11. Los Angeles Kings – Gabriel Vilardi, C, Windsor (OHL)

NHL Central Scouting final North American ranking: 4
2016-17: 49 games, 29-32-61

A right-handed shot, Vilardi makes players around him better with his relentless compete level and elite hands down low. Vilardi (6-foot-3, 202 pounds) has the ability to create in traffic when nothing is available, and can play center or wing. He won 51.1 of his faceoffs (136 of 266), and tied for the team lead in power-play goals (eight). He has 99 points (46 goals, 53 assists) in 111 games during his two seasons in the OHL.

NHL.com analysis: Surprising that Vilardi was available at this spot, but the big (6-3, 202), powerful center excels in the offensive zone below the faceoff circle. Will be great complement to Anze Kopitar, Jeff Carter.

12. Carolina Hurricanes – Martin Necas, C, Brno (CZREP)

NHL Central Scouting final international ranking: 5
2016-17: 41 games, 7-8-15

Necas, a right-handed shot, captained the Czech Republic to its first gold medal at the 2016 Ivan Hlinka Memorial, finishing with six points (two goals, four assists) in four games. Necas (6-1, 178 pounds) is mobile, smart and capable of making plays at top speed and with assertiveness. He’s good at handling the puck and effective in traffic.

NHL.com analysis: Another top-end forward added to the Hurricanes burgeoning corps. At 6-foot-1, 178 pounds, needs to get stronger but will fit in well with what they already have assembled.

13. Vegas Golden Knights (from Winnipeg Jets) – Nick Suzuki, C, Owen Sound (OHL) 

NHL Central Scouting final North American ranking: 10
2016-17: 65 games, 45-51-96

Suzuki (5-foot-11, 183 pounds) climbed six spots to No. 10 on NHL Central Scouting’s final ranking of North American skaters after a strong second half to this season. He continually came through in the clutch, scoring 14 power-play goals, six game-winning goals, five shorthanded goals and five insurance goals. Additionally, 23 of his goals either tied the game or gave Owen Sound the lead. He also won 50.9 percent of his faceoffs.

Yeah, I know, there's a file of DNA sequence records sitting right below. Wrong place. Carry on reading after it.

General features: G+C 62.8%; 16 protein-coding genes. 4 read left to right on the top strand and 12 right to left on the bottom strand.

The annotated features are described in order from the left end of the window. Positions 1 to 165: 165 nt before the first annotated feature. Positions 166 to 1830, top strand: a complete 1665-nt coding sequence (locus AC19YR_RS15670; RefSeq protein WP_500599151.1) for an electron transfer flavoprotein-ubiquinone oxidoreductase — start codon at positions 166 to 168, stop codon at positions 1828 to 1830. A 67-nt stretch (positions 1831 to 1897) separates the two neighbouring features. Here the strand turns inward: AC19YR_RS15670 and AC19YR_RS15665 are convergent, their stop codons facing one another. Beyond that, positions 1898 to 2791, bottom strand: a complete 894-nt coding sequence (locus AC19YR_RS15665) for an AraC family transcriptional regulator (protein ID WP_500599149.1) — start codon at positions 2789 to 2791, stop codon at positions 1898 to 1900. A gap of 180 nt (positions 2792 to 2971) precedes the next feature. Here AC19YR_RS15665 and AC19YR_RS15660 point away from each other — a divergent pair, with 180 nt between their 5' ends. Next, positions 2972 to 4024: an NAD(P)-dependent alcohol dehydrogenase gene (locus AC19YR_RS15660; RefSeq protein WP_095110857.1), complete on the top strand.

NHL.com analysis: Championship teams are strong through the middle, and Suzuki and Cody Glass, the No. 6 pick, should form the building blocks for a strong future in Vegas.

14. Tampa Bay Lightning – Callan Foote, D, Kelowna (WHL)

NHL Central Scouting final North American ranking: 1
2016-17: 71 games, 6-51-57

The right-handed son of former NHL defenseman Adam Foote has good size (6-foot-4, 215 pounds), and hockey sense. He won’t be the physical presence his dad was, but he plays in all situations, plays heavy minutes and uses his reach and strength to contain opponents and gain position. He is more of a two-way defenseman with a good, hard shot.

NHL.com analysis: The 6-foot-4, 215-pound physical defenseman, who is the son of Adam Foote, has NHL-caliber size and the pedigree of Stanley Cup champion. With Victor Hedman, the Lightning could become a very difficult team to play against in a few seasons.

15. Vegas Golden Knights (from New York Islanders) – Erik Brannstrom, D, HV71 (SWE)

NHL Central Scouting final international ranking: 9
2016-17: 35 games, 1-5-6

He compensates for his 5-foot-9, 179-pound frame with great mobility and speed in transition. Brannstrom is an outstanding skater and a two-way player who defends as well as he pushes the offensive pace. He has a good shot, will run the power play, is very competitive and is active on every shift. Brannstrom could turn out to be the sleeper pick of the 2017 draft class.

NHL.com analysis: A surprise with Vegas’ third selection in the first round, reaching for the undersized (5-foot-9, 179-pound) defenseman. But he’s got high-end skills and experience playing against older competition in the Swedish Hockey League.

16. Calgary Flames – Juuso Valimaki, D, Tri-City (WHL)

NHL Central Scouting final North American ranking: 11
2016-17: 60 games, 19-42-61

Valimaki (6-foot-1, 211 pounds), a left-handed shot, finished seventh among WHL defensemen with 61 points and was eighth with 22 power-play assists. He’s a dynamic offensive defenseman who became more assertive and able to dictate tempo with greater confidence this season. He left Finland at 17 to play in North America and has 93 points (26 goals, 67 assists) in 116 games in his two WHL seasons.